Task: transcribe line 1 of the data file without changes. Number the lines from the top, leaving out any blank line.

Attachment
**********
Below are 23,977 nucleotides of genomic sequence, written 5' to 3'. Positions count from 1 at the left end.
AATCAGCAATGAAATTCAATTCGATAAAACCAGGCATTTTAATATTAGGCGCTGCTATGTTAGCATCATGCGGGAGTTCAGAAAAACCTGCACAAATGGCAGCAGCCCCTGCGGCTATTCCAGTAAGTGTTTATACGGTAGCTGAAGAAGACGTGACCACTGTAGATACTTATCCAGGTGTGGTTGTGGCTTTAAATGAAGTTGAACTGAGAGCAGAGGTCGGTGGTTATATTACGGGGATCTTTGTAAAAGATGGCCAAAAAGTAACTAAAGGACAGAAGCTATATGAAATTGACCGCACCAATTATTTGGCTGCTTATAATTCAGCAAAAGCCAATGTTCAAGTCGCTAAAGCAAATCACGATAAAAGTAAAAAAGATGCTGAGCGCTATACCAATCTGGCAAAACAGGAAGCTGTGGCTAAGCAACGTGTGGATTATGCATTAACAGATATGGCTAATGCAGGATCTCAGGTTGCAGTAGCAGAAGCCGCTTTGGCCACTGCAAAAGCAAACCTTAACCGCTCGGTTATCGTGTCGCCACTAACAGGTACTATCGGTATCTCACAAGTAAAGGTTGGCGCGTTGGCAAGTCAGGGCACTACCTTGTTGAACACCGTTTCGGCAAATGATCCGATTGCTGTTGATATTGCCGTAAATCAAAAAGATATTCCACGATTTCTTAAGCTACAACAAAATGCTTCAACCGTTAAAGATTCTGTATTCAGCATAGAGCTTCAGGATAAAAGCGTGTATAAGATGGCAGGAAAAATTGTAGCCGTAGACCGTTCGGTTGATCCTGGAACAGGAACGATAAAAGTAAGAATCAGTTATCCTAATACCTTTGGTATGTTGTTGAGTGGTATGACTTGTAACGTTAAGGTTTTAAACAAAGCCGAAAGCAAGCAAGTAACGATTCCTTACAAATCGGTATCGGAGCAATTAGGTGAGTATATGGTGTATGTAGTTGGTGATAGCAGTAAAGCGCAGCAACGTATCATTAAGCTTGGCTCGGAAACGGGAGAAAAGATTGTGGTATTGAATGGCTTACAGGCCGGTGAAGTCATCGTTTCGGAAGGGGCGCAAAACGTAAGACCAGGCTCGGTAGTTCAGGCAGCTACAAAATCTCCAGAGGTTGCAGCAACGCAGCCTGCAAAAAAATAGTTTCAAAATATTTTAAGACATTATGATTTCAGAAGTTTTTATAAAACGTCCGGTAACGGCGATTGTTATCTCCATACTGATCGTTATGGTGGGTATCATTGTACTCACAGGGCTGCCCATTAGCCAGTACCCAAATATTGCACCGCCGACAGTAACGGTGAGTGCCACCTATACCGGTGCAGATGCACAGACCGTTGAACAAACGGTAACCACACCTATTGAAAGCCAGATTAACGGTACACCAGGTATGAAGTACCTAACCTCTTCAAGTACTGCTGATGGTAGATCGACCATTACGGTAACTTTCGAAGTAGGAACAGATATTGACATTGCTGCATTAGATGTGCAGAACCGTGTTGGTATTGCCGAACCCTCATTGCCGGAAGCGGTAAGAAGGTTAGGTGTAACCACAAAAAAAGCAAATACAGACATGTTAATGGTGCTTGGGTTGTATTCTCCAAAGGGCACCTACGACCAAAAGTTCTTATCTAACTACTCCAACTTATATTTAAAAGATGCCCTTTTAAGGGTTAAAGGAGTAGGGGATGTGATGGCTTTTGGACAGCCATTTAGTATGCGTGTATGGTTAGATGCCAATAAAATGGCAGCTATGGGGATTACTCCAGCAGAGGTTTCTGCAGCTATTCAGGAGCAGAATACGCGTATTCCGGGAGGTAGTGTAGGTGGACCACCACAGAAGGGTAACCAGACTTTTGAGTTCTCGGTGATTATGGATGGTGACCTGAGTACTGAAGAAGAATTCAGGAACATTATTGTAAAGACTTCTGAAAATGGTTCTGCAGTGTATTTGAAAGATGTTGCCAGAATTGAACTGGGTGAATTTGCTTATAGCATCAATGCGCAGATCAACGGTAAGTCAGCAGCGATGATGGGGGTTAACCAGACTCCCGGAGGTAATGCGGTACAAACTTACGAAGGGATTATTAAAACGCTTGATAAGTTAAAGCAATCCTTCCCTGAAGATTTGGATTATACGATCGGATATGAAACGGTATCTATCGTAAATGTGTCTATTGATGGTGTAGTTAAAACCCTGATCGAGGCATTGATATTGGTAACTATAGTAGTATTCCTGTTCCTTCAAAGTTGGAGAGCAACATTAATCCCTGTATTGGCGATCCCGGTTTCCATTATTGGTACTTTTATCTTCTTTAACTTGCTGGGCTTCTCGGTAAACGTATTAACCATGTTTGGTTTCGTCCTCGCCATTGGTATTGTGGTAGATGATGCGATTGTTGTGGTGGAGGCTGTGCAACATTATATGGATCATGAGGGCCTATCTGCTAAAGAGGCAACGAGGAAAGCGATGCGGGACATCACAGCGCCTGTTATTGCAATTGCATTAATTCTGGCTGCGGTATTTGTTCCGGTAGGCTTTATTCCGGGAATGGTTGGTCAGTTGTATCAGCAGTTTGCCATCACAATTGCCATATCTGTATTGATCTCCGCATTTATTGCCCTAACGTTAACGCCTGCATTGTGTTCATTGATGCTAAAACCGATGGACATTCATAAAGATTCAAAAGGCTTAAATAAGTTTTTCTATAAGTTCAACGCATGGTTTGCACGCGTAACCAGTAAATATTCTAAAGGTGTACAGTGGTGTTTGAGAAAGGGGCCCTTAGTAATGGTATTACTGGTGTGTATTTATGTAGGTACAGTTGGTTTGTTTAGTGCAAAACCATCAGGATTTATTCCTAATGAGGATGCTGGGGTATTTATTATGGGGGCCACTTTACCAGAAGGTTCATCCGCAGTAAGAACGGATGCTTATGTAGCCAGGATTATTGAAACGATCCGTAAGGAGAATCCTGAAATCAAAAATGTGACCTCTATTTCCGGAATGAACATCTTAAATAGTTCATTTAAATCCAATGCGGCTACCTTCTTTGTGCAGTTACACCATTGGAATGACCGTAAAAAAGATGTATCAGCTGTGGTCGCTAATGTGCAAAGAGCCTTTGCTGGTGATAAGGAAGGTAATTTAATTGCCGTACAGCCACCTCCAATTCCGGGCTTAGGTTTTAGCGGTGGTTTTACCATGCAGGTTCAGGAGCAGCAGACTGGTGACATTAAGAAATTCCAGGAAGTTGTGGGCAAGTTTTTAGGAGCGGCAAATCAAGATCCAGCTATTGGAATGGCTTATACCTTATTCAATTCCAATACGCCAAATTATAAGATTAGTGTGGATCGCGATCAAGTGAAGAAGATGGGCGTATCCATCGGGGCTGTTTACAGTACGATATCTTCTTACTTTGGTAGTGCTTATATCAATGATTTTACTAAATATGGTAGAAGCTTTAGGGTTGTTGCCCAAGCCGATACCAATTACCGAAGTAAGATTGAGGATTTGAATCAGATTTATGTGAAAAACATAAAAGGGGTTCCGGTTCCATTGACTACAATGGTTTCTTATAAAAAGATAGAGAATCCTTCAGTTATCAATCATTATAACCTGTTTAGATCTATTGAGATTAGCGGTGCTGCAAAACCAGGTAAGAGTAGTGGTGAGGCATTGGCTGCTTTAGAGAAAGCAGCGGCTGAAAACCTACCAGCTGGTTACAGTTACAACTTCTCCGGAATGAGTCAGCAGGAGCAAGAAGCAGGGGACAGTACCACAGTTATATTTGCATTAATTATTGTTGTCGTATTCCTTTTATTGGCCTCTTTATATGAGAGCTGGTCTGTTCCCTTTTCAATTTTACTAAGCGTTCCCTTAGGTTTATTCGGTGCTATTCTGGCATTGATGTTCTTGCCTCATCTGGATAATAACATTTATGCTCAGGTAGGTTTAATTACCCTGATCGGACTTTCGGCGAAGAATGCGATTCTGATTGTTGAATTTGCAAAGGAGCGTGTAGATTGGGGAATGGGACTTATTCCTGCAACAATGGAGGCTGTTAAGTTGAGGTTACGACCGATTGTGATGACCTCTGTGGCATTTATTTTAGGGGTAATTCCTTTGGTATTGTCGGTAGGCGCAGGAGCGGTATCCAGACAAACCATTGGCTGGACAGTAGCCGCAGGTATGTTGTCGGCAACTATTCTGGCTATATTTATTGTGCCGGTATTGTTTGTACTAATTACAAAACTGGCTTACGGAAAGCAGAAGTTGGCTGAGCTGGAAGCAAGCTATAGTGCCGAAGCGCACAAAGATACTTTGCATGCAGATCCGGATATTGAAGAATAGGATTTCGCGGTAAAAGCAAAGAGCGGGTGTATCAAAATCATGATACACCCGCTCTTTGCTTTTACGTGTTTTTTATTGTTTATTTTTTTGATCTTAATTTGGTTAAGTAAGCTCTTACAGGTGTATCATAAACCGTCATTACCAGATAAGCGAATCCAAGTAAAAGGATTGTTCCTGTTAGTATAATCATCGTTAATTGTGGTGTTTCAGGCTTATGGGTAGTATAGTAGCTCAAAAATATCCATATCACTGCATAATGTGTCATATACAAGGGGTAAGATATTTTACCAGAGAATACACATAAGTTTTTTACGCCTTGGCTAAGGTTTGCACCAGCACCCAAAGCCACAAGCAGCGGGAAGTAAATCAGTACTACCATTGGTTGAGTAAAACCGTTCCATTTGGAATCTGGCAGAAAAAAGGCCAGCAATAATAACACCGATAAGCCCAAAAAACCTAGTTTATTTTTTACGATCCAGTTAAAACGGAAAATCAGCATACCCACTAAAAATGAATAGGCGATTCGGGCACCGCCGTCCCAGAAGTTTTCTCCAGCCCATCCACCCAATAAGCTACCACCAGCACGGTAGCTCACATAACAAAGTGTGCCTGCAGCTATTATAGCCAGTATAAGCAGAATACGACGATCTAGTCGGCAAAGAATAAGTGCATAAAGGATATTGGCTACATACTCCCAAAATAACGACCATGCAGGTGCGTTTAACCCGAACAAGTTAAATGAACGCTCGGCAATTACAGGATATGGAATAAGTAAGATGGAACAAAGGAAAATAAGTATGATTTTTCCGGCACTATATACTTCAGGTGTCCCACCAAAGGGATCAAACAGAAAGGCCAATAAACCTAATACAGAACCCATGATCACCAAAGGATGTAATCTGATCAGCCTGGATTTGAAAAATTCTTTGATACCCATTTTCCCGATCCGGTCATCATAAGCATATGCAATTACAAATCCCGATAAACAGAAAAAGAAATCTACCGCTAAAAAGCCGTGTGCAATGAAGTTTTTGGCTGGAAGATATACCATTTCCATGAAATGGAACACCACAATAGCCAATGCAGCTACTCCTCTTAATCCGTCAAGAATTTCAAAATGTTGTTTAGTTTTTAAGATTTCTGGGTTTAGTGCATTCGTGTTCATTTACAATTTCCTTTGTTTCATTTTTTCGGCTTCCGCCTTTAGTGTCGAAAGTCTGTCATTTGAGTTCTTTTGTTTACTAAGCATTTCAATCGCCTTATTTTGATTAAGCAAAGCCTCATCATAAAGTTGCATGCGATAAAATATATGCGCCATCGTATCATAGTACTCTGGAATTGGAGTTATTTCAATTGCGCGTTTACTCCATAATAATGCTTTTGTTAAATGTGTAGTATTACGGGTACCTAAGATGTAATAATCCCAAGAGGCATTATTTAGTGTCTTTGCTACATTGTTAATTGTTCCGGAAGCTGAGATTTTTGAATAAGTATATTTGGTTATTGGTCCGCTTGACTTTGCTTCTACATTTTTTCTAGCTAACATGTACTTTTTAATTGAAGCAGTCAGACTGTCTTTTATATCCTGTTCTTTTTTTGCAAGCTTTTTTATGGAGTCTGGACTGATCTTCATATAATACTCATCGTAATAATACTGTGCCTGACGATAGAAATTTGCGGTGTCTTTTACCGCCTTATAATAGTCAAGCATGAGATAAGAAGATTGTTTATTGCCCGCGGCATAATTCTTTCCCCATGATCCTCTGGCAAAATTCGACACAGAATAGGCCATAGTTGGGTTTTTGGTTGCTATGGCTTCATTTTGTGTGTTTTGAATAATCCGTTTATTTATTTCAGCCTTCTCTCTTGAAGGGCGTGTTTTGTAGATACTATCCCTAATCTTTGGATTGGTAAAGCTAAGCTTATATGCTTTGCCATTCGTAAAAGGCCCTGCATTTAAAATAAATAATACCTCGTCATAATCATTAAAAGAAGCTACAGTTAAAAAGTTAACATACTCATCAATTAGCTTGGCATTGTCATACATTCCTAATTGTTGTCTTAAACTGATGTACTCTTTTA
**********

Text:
Below are 23,977 nucleotides of genomic sequence, written 5' to 3'. Positions count from 1 at the left end.